For Christie, there was one big short-term upside from killing the Hudson tunnel project. By axing it he managed to gain control of $1.8 billion of the money that was earmarked for it and to direct those funds to fix the aging Pulaski Skyway and other New Jersey roads. That spared him from having to find state funds for the repair work, which might have forced the gas tax up and blemished his record with primary voters in Iowa and New Hampshire.
Justifying the diversion of funds was tricky, though. Port Authority lawyers privately told New Jersey that bondholder covenants prohibited the use of agency funds for the Pulaski Skyway because it wasn't a Port facility. When Christie bulldozed ahead and announced in 2011 that he was going to use the money to repair the elevated roadway, Port Authority lawyers scrambled to devise a legal justification. “We are now saying we have legislative authority,” a revised memo in late March said, according to the New York Times.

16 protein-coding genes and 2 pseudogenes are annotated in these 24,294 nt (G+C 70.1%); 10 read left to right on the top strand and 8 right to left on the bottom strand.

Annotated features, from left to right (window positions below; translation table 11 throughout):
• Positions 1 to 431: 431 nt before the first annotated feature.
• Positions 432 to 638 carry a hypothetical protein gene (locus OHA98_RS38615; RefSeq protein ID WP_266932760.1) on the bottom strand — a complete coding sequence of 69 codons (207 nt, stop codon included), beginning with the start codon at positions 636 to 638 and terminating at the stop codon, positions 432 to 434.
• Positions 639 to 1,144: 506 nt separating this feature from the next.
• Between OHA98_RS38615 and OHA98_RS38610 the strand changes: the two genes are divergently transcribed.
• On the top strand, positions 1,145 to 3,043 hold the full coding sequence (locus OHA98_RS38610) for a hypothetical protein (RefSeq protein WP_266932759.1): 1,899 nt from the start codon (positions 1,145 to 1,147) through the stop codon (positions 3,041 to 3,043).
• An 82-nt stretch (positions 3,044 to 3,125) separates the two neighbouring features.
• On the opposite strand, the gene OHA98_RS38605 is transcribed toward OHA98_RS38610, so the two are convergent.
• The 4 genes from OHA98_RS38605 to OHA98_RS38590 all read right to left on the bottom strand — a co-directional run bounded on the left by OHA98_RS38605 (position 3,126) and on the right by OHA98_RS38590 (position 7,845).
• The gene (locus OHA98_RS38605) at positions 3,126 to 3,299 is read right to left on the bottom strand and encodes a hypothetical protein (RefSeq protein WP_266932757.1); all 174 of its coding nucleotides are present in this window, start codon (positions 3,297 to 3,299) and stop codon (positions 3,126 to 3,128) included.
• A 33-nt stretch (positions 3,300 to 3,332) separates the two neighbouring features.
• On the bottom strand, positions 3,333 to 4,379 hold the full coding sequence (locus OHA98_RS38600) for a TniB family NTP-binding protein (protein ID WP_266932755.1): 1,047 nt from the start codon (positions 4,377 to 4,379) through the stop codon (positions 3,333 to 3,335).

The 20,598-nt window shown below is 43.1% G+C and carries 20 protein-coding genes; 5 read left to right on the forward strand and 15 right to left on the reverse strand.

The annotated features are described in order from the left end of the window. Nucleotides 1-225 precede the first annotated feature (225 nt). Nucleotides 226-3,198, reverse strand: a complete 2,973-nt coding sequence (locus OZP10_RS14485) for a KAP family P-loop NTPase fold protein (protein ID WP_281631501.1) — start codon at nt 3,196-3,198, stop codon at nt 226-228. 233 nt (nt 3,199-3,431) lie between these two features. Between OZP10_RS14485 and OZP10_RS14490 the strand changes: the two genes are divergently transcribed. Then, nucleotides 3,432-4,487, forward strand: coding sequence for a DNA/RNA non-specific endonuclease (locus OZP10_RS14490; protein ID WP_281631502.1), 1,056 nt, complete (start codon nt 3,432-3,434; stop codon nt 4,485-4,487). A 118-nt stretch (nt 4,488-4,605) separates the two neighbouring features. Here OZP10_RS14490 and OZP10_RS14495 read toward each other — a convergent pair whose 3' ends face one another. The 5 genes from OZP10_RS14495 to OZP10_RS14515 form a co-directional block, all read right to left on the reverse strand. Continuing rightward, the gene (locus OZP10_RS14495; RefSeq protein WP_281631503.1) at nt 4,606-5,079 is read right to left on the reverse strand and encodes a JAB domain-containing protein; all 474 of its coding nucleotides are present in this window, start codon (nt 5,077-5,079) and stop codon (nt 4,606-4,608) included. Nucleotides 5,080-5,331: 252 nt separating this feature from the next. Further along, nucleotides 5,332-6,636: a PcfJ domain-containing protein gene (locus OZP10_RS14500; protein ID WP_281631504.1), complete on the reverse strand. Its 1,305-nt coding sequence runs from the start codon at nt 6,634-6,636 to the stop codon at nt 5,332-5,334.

Days later the Port Authority approved a resolution calling the road projects “access infrastructure enhancement,” meaning that fixing the Pulaski Skyway would improve access to the Lincoln Tunnel. Except the Pulaski Skyway doesn’t lead to the Lincoln Tunnel. It leads to the Holland Tunnel, three miles south. The elastic concept of geography is being investigated by the Securities and Exchange Commission, the U.S. Attorney's Office, and Manhattan District Attorney Cyrus Vance Jr. Christie told reporters last year that he has nothing to apologize for: “Dozens and dozens of lawyers from both sides of the river reviewed that financing plan and approved it, as did the commissioners of the Port Authority.”
It's pretty clear to most concerned that the Port Authority needs to be depoliticized. The question is, how? Last year, lawmakers in New York and New Jersey voted for legislation that would have taken away some of the power of governors of the two states to meddle. In a rare moment of bipartisanship, the bills passed unanimously in the upper and lower houses of both states' legislatures. That's four bodies with zero votes against. But two days after Christmas, both Cuomo and Christie vetoed the measures, arguing that their own reform proposals were better.